This is the most important risk factor you can change. You’re at risk if you use any kind of tobacco or nicotine. This includes:

  • Cigarettes

  • E-cigarettes with nicotine

  • Chewing tobacco

  • Cigars

  • Pipe smoking

If you smoke, it's never too late to help your heart. Ask your healthcare provider about nicotine replacement products and smoking cessation support. Quitting smoking is the single biggest way to reduce your risk for coronary artery disease.

For more information and support with quitting tobacco

High blood pressure

High blood pressure is very common as people get older. When blood pushes too hard against artery walls it can damage them. Scar tissue forms as it heals. This makes the arteries stiff and weak. Plaque sticks to the scarred tissue. This narrows and hardens the arteries. High blood pressure also makes your heart work harder to get blood out to the body. It raises your risk of heart attack and especially stroke. The brain tissue is very sensitive to high blood pressure damage. High blood pressure (hypertension) is defined as a systolic blood pressure of 140 mmHg or greater or a diastolic of 90 mmHg or greater in people at ow risk. It is also greater than 130/80 mmHg in people at high risk. People at high risk include those who are older than 65. It also includes people who have diabetes, chronic kidney disease, or known cardiovascular disease such as coronary artery disease, past heart attack, heart failure, or stroke.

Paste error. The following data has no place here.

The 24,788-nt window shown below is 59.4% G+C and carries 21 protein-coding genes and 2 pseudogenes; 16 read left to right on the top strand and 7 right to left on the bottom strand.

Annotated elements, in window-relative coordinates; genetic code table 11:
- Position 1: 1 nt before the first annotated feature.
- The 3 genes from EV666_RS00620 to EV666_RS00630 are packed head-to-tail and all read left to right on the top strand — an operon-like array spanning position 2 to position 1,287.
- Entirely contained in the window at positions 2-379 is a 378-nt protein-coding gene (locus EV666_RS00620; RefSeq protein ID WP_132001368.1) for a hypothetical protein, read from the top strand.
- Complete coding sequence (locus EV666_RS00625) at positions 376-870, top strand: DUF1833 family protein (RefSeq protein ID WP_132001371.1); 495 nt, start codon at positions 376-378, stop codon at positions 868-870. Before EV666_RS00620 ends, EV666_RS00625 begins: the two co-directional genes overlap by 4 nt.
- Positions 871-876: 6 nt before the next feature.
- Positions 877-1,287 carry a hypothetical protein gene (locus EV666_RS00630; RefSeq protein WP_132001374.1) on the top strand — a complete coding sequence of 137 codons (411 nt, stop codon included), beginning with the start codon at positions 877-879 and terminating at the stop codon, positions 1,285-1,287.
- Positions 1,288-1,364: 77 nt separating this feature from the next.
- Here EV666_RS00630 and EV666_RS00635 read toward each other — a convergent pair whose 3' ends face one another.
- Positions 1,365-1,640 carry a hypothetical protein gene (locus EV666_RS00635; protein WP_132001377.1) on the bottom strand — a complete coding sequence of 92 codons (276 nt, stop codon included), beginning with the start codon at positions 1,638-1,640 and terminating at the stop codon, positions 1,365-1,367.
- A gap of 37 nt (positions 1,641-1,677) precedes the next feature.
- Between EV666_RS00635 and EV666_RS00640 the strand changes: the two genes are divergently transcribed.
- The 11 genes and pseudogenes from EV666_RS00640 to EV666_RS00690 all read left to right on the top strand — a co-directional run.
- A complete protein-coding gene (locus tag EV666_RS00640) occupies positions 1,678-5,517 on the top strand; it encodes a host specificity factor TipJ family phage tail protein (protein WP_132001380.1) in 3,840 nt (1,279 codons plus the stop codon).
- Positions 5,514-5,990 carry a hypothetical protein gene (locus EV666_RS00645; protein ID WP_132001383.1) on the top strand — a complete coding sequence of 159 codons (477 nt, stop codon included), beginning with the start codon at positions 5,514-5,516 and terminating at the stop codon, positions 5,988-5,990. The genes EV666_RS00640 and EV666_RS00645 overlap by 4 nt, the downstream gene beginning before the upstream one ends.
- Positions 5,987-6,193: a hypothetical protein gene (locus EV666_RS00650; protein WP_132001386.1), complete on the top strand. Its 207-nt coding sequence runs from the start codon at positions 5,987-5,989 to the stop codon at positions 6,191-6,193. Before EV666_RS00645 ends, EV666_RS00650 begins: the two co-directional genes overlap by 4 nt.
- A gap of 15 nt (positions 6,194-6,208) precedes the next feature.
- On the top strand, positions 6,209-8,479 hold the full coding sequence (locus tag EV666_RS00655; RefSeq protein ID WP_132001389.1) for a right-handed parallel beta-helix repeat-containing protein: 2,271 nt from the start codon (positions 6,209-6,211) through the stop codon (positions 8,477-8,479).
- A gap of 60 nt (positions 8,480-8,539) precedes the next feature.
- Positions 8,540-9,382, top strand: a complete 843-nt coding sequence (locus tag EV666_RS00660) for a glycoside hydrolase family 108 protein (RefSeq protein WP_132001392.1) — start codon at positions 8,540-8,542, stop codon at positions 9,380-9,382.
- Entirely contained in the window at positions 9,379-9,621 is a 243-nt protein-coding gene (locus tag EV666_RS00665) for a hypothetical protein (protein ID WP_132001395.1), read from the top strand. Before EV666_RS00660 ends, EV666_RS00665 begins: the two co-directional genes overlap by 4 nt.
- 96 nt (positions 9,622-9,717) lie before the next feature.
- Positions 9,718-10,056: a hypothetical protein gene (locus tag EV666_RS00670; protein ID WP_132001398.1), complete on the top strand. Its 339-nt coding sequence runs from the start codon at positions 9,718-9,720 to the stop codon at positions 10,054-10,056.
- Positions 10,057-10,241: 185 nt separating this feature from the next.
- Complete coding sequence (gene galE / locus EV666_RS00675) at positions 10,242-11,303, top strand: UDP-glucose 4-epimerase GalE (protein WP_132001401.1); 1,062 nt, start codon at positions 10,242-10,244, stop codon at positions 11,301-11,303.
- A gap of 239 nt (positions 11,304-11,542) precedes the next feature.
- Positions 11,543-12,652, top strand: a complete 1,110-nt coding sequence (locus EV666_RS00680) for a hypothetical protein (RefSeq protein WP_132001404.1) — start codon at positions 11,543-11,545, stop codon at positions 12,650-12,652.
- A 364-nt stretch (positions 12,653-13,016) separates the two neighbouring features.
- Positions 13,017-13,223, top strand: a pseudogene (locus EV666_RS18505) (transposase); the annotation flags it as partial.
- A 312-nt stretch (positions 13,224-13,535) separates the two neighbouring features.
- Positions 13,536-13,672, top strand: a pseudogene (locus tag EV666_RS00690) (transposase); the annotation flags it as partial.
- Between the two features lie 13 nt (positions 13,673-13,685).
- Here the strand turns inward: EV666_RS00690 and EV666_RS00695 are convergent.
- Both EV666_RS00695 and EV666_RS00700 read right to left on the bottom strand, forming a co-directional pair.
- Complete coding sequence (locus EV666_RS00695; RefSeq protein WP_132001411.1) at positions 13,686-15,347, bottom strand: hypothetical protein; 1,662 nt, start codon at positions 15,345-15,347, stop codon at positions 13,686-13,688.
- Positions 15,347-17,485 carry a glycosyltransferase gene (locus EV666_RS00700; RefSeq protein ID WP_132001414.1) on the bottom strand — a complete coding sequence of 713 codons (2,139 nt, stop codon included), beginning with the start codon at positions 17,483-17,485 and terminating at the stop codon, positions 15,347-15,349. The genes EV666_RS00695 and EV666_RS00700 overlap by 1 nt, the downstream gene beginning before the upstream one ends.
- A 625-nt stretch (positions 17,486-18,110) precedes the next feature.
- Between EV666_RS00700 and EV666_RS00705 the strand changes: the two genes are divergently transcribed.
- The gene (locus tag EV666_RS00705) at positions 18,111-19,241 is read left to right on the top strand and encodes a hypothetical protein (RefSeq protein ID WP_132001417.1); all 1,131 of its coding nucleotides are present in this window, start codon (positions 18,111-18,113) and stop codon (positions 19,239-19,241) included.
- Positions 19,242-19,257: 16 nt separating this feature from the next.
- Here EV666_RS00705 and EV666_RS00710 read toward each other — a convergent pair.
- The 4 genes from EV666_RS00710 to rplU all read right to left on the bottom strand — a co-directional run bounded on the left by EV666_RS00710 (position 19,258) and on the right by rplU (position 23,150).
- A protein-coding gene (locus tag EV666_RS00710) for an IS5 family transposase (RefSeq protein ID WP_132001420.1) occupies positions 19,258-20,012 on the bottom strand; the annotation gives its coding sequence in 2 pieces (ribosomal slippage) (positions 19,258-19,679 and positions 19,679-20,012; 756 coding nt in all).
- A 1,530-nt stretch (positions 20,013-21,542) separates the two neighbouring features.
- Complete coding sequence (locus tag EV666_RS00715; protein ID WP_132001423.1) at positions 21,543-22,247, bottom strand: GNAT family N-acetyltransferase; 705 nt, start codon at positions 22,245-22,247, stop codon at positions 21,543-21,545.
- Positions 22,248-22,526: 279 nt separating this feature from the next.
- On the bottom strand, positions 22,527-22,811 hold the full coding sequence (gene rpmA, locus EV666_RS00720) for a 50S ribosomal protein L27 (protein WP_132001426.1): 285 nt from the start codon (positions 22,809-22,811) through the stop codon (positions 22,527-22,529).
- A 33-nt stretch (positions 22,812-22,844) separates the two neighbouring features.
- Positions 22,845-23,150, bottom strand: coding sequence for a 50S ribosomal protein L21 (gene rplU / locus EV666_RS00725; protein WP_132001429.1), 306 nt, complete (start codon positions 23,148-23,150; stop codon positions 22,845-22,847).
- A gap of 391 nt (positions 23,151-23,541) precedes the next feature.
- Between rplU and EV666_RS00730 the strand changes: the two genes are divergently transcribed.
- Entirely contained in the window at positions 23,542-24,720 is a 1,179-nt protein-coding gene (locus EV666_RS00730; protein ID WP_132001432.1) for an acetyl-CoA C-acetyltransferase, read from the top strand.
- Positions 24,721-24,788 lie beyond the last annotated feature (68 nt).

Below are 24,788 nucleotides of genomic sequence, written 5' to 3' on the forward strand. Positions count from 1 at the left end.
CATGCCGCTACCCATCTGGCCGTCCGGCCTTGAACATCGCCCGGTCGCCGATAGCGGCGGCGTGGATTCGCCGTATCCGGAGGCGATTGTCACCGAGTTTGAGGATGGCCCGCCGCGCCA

Chronic kidney disease

Chronic kidney disease is another cardiac risk factor. Talk with your healthcare provider about ways to control kidney disease if you have it.

Negative emotions

Chronic stress, pent-up anger, and other negative emotions have been linked to heart disease. This is because stress increases the levels of a hormone that increase the demand on your heart. Over time, these emotions could raise your heart disease risk.